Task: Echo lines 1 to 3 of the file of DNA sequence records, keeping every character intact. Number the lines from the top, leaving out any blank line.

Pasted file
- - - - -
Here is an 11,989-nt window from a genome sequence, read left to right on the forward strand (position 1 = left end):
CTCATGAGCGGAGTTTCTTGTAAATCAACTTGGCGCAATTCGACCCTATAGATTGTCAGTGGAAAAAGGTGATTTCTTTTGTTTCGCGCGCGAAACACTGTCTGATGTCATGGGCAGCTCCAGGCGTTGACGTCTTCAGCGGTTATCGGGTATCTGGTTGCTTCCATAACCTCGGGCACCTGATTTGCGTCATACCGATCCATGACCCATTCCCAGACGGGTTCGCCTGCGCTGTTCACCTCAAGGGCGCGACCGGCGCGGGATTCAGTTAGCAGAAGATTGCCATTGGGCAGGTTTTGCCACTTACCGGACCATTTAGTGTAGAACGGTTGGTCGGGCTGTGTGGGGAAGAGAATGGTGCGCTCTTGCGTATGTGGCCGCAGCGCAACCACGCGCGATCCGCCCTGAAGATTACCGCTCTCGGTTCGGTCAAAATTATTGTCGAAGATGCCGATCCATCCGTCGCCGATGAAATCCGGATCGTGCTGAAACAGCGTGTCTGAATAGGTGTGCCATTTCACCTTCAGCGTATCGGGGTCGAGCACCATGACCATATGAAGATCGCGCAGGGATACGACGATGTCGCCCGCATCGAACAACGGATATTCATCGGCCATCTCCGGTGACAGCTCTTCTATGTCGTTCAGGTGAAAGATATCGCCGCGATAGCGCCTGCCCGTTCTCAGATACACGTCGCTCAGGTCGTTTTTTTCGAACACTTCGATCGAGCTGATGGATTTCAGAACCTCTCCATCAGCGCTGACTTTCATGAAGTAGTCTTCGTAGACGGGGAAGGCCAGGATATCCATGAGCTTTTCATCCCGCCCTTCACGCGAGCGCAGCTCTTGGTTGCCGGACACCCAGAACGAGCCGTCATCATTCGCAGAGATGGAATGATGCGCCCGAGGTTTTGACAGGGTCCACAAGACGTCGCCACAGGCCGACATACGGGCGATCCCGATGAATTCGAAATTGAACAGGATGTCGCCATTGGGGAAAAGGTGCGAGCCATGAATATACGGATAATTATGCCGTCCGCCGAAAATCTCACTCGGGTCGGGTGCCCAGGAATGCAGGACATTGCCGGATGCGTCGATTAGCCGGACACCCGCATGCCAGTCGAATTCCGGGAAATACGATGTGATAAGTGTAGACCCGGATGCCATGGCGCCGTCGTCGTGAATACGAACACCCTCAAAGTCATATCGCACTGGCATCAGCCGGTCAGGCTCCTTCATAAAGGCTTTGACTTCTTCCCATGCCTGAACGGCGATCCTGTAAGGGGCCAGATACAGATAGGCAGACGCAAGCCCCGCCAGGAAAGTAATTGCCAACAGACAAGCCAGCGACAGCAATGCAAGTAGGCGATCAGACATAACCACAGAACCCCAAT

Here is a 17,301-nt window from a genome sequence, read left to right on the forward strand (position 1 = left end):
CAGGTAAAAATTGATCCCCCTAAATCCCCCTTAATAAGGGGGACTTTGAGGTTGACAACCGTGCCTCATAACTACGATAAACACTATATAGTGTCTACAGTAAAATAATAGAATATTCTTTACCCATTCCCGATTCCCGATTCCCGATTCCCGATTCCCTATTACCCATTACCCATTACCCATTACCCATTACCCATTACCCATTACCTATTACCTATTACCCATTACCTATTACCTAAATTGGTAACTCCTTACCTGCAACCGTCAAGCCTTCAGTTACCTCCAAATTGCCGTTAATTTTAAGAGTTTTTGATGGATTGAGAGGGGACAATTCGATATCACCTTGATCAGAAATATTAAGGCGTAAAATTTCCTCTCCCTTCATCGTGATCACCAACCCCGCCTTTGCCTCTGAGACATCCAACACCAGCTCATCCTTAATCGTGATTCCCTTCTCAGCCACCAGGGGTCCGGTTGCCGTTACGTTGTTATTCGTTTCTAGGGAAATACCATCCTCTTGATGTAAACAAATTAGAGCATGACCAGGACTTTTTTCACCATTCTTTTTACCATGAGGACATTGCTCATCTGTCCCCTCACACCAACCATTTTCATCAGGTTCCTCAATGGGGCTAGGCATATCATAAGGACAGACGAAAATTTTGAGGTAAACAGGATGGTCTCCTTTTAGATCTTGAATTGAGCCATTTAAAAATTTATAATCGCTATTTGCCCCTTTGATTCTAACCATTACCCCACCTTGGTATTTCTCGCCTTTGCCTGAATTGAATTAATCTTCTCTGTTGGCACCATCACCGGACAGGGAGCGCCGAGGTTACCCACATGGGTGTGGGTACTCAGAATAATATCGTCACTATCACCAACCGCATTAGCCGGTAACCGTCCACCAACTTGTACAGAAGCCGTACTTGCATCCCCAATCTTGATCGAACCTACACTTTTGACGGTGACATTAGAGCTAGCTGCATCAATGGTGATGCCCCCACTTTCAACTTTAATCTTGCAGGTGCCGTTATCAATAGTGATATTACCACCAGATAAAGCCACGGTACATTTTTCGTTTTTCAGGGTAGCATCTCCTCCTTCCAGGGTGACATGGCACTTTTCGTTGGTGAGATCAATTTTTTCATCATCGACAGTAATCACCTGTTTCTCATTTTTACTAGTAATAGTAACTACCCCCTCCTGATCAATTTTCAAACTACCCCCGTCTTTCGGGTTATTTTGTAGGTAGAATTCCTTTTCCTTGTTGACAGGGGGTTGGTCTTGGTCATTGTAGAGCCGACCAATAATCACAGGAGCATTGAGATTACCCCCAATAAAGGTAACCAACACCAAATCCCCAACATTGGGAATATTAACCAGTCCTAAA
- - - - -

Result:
Here is an 11,989-nt window from a genome sequence, read left to right on the forward strand (position 1 = left end):
CTCATGAGCGGAGTTTCTTGTAAATCAACTTGGCGCAATTCGACCCTATAGATTGTCAGTGGAAAAAGGTGATTTCTTTTGTTTCGCGCGCGAAACACTGTCTGATGTCATGGGCAGCTCCAGGCGTTGACGTCTTCAGCGGTTATCGGGTATCTGGTTGCTTCCATAACCTCGGGCACCTGATTTGCGTCATACCGATCCATGACCCATTCCCAGACGGGTTCGCCTGCGCTGTTCACCTCAAGGGCGCGACCGGCGCGGGATTCAGTTAGCAGAAGATTGCCATTGGGCAGGTTTTGCCACTTACCGGACCATTTAGTGTAGAACGGTTGGTCGGGCTGTGTGGGGAAGAGAATGGTGCGCTCTTGCGTATGTGGCCGCAGCGCAACCACGCGCGATCCGCCCTGAAGATTACCGCTCTCGGTTCGGTCAAAATTATTGTCGAAGATGCCGATCCATCCGTCGCCGATGAAATCCGGATCGTGCTGAAACAGCGTGTCTGAATAGGTGTGCCATTTCACCTTCAGCGTATCGGGGTCGAGCACCATGACCATATGAAGATCGCGCAGGGATACGACGATGTCGCCCGCATCGAACAACGGATATTCATCGGCCATCTCCGGTGACAGCTCTTCTATGTCGTTCAGGTGAAAGATATCGCCGCGATAGCGCCTGCCCGTTCTCAGATACACGTCGCTCAGGTCGTTTTTTTCGAACACTTCGATCGAGCTGATGGATTTCAGAACCTCTCCATCAGCGCTGACTTTCATGAAGTAGTCTTCGTAGACGGGGAAGGCCAGGATATCCATGAGCTTTTCATCCCGCCCTTCACGCGAGCGCAGCTCTTGGTTGCCGGACACCCAGAACGAGCCGTCATCATTCGCAGAGATGGAATGATGCGCCCGAGGTTTTGACAGGGTCCACAAGACGTCGCCACAGGCCGACATACGGGCGATCCCGATGAATTCGAAATTGAACAGGATGTCGCCATTGGGGAAAAGGTGCGAGCCATGAATATACGGATAATTATGCCGTCCGCCGAAAATCTCACTCGGGTCGGGTGCCCAGGAATGCAGGACATTGCCGGATGCGTCGATTAGCCGGACACCCGCATGCCAGTCGAATTCCGGGAAATACGATGTGATAAGTGTAGACCCGGATGCCATGGCGCCGTCGTCGTGAATACGAACACCCTCAAAGTCATATCGCACTGGCATCAGCCGGTCAGGCTCCTTCATAAAGGCTTTGACTTCTTCCCATGCCTGAACGGCGATCCTGTAAGGGGCCAGATACAGATAGGCAGACGCAAGCCCCGCCAGGAAAGTAATTGCCAACAGACAAGCCAGCGACAGCAATGCAAGTAGGCGATCAGACATAACCACAGAACCCCAAT

Here is a 17,301-nt window from a genome sequence, read left to right on the forward strand (position 1 = left end):